As the 15th manager in Orioles history, Lee Mazzilli might be inheriting more than a fourth-place team trying to re-establish itself as a yearly contender. He also could get an entire coaching staff.
Introduced as Mike Hargrove's replacement yesterday during a news conference at the B&O warehouse, Mazzilli said he will invite all six coaches to return for the 2004 season, including two who were finalists for the job he just received.
He'll soon find out how many of them accept the offer.
Pitching coach Mark Wiley, hitting coach Terry Crowley, third base coach Tom Trebelhorn and bullpen coach Elrod Hendricks indicated over the past few days that they'll remain in the organization if given the opportunity.
First base coach Rick Dempsey, who interviewed for the manager's job, said yesterday he wanted to speak with Mazzilli and "clear up some things" before making a decision. He's expected to return.
"I'm sure that I'll talk to him down the road," Dempsey said. "It's a mystery to me. I have to discuss this with him and see how he feels about it.
"I love the Orioles. I don't want to leave them. But I also don't want the manager to feel like he has to look over his shoulder at someone on his own staff. It's a tough situation."
More uncertain to return is bench coach Sam Perlozzo, apparent runner-up to Mazzilli, who is rumored as a possible replacement for him as third base coach with the New York Yankees. Perlozzo declined to be interviewed by The Sun yesterday, but Hendricks said he expected the Cumberland resident to stay with the team.
"Of course, he's hurt. That's understandable," said Hendricks, who talked to Perlozzo over the phone yesterday. "I sort of hurt for him, because I know he wanted the job. He wanted to run this club.
"He's going to sleep on it. Hopefully, he'll make the right decision and stay here, because he has so much to offer and he's very well-liked on the staff and in the clubhouse. The players have a lot of respect for him."
"I've known Sammy a long time," Mazzilli said. "I knew he was in the running for the job. I very easily could have been on the other side of that coin. He's a good baseball man. If it was somewhere else that I had a job, I'd want to steal him away."
While the Orioles prepared to introduce Mazzilli to the local media yesterday, Dempsey sat in a dentist's chair near his California home. As if the day hadn't been painful enough.
Extremely popular with fans after 11 1/2 seasons as an Orioles catcher and two more as coach, Dempsey is bitter at the notion he received only a token interview for the managerial position and wasn't regarded as a serious candidate.
"I was embarrassed by some of the things that were written about me. It was very cutting and vindictive," he said. "I've got to put it behind me fast and move forward. I was hurt by the whole process. This hasn't been a good experience for me, but it's one of those things where you've got to get over it."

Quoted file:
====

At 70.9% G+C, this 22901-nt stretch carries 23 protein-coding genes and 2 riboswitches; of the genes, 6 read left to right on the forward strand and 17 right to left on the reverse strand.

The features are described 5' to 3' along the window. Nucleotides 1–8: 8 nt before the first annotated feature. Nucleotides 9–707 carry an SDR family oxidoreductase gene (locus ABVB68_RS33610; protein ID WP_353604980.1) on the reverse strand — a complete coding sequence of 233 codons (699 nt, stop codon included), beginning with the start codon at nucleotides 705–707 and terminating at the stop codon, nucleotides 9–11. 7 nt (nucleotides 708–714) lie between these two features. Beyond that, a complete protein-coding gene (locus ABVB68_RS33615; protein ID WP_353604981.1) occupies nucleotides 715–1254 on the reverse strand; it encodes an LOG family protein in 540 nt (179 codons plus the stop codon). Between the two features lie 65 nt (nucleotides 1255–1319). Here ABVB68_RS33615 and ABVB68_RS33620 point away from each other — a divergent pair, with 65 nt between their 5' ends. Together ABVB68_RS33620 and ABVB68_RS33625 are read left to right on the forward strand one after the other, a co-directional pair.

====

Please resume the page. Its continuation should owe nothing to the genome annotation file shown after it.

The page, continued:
Executive vice president Jim Beattie praised Dempsey yesterday, saying his interview "was outstanding." Dempsey was among eight candidates who met with Beattie and vice president Mike Flanagan after a 71-91 season that led to Hargrove's dismissal.
If the entire staff returns next season, Trebelhorn said he doesn't want it to be construed as an indictment of Hargrove. He figures there's plenty of blame to go around for all the losses.
"It's a tough situation for Grover," he said. "We didn't have all the pieces of the puzzle, and with all of us coming back and he isn't ... that's the only thing that's tough for me. We all have to be better collectively."
No matter how many times the Orioles undergo change, Hendricks remains a constant. Entering his 36th season with them as a player or coach, he has become as synonymous with the Baltimore area as crab cakes and humidity. But that doesn't make him feel any more secure about his position in the organization whenever a new manager is hired.
"I always worry. It's natural for me, because I've always been on a one-year contract," he said.
Mazzilli said he was comfortable with keeping the staff intact rather than bringing in his own people.
"We have good, quality people here," he said. "And if you think I was going to tell Elrod Hendricks that he wasn't coming back, you're crazy. I would never make it out of this city."
Years Manager Record Pct.
2000-2003 Mike Hargrove 275-372 .425
1998-1999 Ray Miller 157-167 .485
1996-1997 Davey Johnson 186-138 .574
1995 Phil Regan 71-73 .493
1991-1994 Johnny Oates 291-270 .519
1988-1991 Frank Robinson 230-285 .447
1987-1988 Cal Ripken Sr. 68-101 .402
1983-1985 Joe Altobelli 212-167 .559
1968-1982, Earl Weaver 1,480-1,060 .583
1964-1968 Hank Bauer 407-318 .561
1962-1963 Billy Hitchcock 163-161 .503
1961 Luman Harris 17-10 .630
1955-1961 Paul Richards 517-539 .490
1954 Jimmy Dykes 54-100 .351